"Fountain" by Marcel Duchamp, 1917. Photographed by Alfred Stieglitz.

I was really taken with the little chunks of Zen wisdom she drops in as much as the net she casts to catch Cage hanging out with Alan Watts and Joseph Campbell, or leading a class in mycology while warning that no two mushrooms are alike.

His chance operations foreshadow a later musical innovator, Brian Eno, who created Oblique Strategies to help him work, in the same way Cage had used the I Ching, to bring indeterminacy into his music. Other pioneering feats include being the first "turn-tablist" -- in 1938 Cage had discovered two variable speed turntables at Cornish College radio lab in Seattle, and set out to play records that were just one tone per side, but to change the pitch periodically (by chance) and create an ever-evolving soundscape. Scratching and ambient music, both at once!

It was at Cornish that Cage met dancer Merce Cunningham and began a partnership that would last over 40 years.

Merce Cunningham by Halsman (Magnum) 1948

None of his contemporaries got it, so Cage turned his back on the musical avant garde and chose to hang out with artists instead. He had moved to New York by 1948 and was part of "the Club," an informal group of painters, including Motherwell and De Kooning, that got together to drink coffee and talk. There is a lot of discussion of Cage's creative process. The famous four and a half minutes of silence (4'33") is profounder than you would imagine, and Cage worked on it for ages. Seriously. First of all he learned that Muzac Corporation commissioned pieces that were that length, so it was conceived as a subversive joke. But then he started to explore silence, even going into an anechoic chamber at Harvard. This room excluded all outside sound. He rushed out to ask the engineer what the noises were he could still hear. The high whine is the neurons of your nervous system firing and the dull roar is the systolic rush of your blood. A flash of insight: There is no such thing as silence. There is no "something" and "nothing." There is only being.

This leads to a story about a Zen monastery in Japan. The monks get up at 4.30 to chant. After two hours or so one of them slides open the doors to the world and in come the noises of the morning: birds, traffic and wind.

The first performance of 4'33" by David Tudor in Woodstock caused a riot. There's a version by him on YouTube with voice-over and a stopwatch that is distracting, and an orchestral version that really gets into the spirit of the piece (though I prefer it as a solo work). 

Duchamp's long years of silence may of course be another source of inspiration. Cage had met him at the Arensbergs' home in the Hollywood Hills and in New York showed up to play chess with him, troubled that he couldn't ask him anything about music, but was calmed simply by his presence. Cage was obviously influenced by Duchamp's intention to make works which are not works of art, his "skillful poetics of ordinary things." Cage wrote: "At a Dada exhibition in Düsseldorf, I was impressed that though Schwitters and Picabia and the others had all become artists with the passing of time, Duchamp's works remained unacceptable as art. And in fact, as you look from Duchamp to the light fixture the first thought you have is 'Well, that's a Duchamp.'"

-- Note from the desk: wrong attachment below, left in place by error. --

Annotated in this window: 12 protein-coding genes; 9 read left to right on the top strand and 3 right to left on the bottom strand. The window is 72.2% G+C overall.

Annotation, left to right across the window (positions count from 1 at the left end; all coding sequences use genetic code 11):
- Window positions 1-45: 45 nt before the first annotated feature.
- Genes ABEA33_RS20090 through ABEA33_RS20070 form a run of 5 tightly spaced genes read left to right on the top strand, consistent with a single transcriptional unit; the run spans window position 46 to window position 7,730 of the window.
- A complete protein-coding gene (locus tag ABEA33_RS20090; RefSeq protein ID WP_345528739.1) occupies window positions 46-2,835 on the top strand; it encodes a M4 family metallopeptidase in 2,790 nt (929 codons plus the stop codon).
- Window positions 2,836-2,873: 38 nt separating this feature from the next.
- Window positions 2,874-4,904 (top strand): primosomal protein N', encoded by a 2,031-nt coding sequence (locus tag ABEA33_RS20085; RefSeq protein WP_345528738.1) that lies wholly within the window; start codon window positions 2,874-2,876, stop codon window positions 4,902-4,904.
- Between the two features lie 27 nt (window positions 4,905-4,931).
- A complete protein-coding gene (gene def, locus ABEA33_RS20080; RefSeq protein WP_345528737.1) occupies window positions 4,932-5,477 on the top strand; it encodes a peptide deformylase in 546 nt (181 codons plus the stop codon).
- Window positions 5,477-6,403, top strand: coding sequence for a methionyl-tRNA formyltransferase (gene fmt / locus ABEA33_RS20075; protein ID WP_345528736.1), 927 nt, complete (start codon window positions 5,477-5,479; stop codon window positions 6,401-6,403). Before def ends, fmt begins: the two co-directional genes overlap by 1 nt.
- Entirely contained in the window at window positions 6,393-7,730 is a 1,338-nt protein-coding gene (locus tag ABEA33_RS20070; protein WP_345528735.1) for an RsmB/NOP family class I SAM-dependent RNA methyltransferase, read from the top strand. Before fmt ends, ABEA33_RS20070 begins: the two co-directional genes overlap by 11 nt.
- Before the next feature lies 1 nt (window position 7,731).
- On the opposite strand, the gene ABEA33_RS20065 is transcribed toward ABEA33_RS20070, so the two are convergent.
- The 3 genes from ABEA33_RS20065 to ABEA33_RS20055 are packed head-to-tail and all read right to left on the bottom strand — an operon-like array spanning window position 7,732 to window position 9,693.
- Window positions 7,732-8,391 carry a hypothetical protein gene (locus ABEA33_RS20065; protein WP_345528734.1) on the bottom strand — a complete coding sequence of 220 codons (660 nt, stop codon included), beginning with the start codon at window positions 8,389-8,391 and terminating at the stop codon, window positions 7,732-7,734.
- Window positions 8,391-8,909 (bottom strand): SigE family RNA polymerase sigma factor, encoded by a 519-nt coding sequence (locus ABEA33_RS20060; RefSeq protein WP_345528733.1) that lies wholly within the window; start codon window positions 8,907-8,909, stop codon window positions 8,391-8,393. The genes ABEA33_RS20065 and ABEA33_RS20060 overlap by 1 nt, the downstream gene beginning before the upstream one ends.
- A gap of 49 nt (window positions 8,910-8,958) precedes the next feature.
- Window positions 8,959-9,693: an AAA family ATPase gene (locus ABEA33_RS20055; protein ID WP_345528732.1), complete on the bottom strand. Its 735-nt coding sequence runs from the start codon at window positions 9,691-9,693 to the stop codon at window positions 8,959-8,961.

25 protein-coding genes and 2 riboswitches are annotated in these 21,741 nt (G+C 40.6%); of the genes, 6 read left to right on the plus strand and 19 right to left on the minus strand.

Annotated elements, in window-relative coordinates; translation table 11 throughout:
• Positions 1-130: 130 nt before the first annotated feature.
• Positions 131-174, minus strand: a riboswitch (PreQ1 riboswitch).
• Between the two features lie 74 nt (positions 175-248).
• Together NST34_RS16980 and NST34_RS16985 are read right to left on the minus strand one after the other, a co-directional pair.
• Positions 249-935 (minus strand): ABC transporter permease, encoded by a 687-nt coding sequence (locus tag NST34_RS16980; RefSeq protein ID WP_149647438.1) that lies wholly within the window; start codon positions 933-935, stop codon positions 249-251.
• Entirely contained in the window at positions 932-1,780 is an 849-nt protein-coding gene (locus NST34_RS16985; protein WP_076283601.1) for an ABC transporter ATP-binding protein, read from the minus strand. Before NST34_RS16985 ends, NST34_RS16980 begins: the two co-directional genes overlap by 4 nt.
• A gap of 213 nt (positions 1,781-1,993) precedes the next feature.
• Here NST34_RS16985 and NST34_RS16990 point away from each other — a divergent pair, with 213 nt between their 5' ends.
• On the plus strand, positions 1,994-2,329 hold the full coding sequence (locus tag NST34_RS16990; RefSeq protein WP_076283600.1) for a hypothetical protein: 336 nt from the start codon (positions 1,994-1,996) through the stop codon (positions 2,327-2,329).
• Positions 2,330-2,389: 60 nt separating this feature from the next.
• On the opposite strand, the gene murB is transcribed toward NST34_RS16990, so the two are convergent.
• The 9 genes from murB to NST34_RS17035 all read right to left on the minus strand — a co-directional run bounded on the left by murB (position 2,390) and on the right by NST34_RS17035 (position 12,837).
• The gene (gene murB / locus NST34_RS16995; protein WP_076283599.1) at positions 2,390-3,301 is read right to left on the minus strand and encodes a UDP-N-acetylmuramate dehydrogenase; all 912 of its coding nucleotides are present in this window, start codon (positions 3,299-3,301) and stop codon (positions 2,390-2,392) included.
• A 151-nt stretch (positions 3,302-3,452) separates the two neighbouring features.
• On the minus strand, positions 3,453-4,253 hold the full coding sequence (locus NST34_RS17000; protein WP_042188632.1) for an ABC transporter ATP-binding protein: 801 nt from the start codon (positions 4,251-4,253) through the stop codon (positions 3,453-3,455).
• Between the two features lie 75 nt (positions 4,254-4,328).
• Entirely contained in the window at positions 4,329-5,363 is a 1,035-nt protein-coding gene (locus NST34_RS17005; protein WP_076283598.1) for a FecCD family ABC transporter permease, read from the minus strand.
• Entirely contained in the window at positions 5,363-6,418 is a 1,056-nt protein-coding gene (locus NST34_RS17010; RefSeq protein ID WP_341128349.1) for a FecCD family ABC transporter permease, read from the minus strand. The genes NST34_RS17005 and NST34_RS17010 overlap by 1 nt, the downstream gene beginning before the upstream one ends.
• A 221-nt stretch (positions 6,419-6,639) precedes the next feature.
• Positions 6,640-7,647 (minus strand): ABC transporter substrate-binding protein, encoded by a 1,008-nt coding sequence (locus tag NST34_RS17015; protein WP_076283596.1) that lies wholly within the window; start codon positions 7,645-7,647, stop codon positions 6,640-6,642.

The art of the everyday -- in Cage's world "sounds" as opposed to "music" -- and the quest for stillness and silence reminds us of all the authors who chose not to write. There's an excellent recounting of them in Bartleby & Co by Enrique Vila-Matas (Random House, 2004). This book is a series of footnotes to a non-existent text and a delightful survey of non-writing "for those in the No," inspired by Bartleby the Scrivener's perennial retort, "I would prefer not to."

In New York in 1950 Cage attended talks by Sukuzi. Cage had been studying Vedanta. Through Alan Watts he met Joseph Campbell and his wife, and the widow of Ananda Coomaraswamy. Listening to Suzuki he realized he needed to get his ego out of his work. One of Cage's students was Christian Wolff, son of Kurt who had published Kafka, Rilke, and Benjamin before he fled Germany and started Pantheon Press in New York. Christian gave Cage the newly published two-volume I Ching. He could use the book to answer questions and thus avoid bringing his own taste into the work.

And Cage acknowledged Bob Rauschenberg's white paintings as efforts to make a neutral artistic statement, though when they met in 1951 at Black Mountain College, Cage was the teacher and Rauschenberg the student. In 1953 they collaborated on an artwork: Rauschenberg glued twenty sheets of paper together and put black ink on a tire of Cage's Model A Ford.

Larson writes, "Automobile Tire Print makes an inescapable allusion to Chinese scroll painting. Here though the scroll is just a single very long black line. The white spaces in the tire tread make the line visually vibrate. The black line is a 'gesture' that doesn't 'express' anything -- a witty put-down of Abstract Expressionist painting and a re-affirmation of Cage's views on an art of action and process."

Automobile Tire Print, SF Museum of Modern Art

The work has since been attributed solely to Rauschenberg, but Cage recalled, "I know he put the paint on the tires. And he unrolled the paper on the city street. But which of us drove the car?"